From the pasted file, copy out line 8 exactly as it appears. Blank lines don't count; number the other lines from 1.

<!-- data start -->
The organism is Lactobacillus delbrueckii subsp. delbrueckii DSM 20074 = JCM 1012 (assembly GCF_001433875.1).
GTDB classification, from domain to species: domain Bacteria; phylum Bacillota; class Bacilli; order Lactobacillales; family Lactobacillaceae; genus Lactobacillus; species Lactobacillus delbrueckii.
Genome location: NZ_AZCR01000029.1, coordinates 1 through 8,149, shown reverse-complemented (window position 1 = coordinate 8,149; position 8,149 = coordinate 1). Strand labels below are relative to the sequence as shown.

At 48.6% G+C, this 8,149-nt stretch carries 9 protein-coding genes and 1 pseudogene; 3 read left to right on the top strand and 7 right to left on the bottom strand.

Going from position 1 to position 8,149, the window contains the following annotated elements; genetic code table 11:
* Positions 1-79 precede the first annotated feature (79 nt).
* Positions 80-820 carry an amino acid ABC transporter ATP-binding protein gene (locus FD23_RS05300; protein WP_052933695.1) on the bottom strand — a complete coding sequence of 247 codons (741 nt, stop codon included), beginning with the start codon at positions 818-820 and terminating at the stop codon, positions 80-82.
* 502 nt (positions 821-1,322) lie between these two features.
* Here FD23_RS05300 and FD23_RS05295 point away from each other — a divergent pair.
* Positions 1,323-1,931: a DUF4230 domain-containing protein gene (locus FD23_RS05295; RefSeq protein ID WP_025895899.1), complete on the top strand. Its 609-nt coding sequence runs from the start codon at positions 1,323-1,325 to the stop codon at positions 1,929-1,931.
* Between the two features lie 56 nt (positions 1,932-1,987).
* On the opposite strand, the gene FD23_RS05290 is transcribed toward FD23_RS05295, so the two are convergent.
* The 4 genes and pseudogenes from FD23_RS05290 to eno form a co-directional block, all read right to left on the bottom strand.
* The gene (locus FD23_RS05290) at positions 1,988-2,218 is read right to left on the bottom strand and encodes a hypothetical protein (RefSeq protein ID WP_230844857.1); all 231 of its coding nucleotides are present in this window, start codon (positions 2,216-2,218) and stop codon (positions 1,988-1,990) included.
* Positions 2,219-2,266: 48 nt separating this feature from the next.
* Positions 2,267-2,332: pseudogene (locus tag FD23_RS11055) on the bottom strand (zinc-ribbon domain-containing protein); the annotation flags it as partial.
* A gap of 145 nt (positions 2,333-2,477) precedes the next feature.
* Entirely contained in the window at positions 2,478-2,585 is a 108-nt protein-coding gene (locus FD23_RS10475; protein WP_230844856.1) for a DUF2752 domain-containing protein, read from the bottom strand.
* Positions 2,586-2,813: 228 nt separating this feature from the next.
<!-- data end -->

* 502 nt (positions 821-1,322) lie between these two features.